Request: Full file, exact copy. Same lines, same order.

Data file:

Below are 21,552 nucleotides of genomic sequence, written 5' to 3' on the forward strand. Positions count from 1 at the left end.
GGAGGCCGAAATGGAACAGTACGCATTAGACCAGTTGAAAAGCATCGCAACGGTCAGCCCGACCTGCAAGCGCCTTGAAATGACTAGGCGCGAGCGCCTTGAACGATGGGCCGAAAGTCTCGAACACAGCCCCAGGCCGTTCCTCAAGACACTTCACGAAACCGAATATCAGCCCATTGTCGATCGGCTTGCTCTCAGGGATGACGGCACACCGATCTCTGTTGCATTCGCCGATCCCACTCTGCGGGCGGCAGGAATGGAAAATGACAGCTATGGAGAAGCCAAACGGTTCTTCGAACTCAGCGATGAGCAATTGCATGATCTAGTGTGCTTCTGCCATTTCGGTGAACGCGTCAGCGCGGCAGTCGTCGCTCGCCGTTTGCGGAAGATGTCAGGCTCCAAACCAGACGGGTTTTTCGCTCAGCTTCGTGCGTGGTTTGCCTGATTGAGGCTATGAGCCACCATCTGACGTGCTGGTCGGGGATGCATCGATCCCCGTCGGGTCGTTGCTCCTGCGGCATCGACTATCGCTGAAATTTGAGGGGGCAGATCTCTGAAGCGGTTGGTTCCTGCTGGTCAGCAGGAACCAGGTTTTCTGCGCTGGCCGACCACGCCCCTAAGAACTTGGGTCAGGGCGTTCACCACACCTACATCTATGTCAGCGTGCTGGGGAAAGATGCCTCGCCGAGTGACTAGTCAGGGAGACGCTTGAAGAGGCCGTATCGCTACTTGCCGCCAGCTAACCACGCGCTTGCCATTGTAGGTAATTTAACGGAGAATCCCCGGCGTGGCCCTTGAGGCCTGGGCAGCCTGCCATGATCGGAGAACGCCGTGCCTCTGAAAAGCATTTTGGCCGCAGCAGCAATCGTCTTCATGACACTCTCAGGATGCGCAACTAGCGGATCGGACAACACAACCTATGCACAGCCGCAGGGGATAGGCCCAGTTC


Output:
Below are 21,552 nucleotides of genomic sequence, written 5' to 3' on the forward strand. Positions count from 1 at the left end.
GGAGGCCGAAATGGAACAGTACGCATTAGACCAGTTGAAAAGCATCGCAACGGTCAGCCCGACCTGCAAGCGCCTTGAAATGACTAGGCGCGAGCGCCTTGAACGATGGGCCGAAAGTCTCGAACACAGCCCCAGGCCGTTCCTCAAGACACTTCACGAAACCGAATATCAGCCCATTGTCGATCGGCTTGCTCTCAGGGATGACGGCACACCGATCTCTGTTGCATTCGCCGATCCCACTCTGCGGGCGGCAGGAATGGAAAATGACAGCTATGGAGAAGCCAAACGGTTCTTCGAACTCAGCGATGAGCAATTGCATGATCTAGTGTGCTTCTGCCATTTCGGTGAACGCGTCAGCGCGGCAGTCGTCGCTCGCCGTTTGCGGAAGATGTCAGGCTCCAAACCAGACGGGTTTTTCGCTCAGCTTCGTGCGTGGTTTGCCTGATTGAGGCTATGAGCCACCATCTGACGTGCTGGTCGGGGATGCATCGATCCCCGTCGGGTCGTTGCTCCTGCGGCATCGACTATCGCTGAAATTTGAGGGGGCAGATCTCTGAAGCGGTTGGTTCCTGCTGGTCAGCAGGAACCAGGTTTTCTGCGCTGGCCGACCACGCCCCTAAGAACTTGGGTCAGGGCGTTCACCACACCTACATCTATGTCAGCGTGCTGGGGAAAGATGCCTCGCCGAGTGACTAGTCAGGGAGACGCTTGAAGAGGCCGTATCGCTACTTGCCGCCAGCTAACCACGCGCTTGCCATTGTAGGTAATTTAACGGAGAATCCCCGGCGTGGCCCTTGAGGCCTGGGCAGCCTGCCATGATCGGAGAACGCCGTGCCTCTGAAAAGCATTTTGGCCGCAGCAGCAATCGTCTTCATGACACTCTCAGGATGCGCAACTAGCGGATCGGACAACACAACCTATGCACAGCCGCAGGGGATAGGCCCAGTTC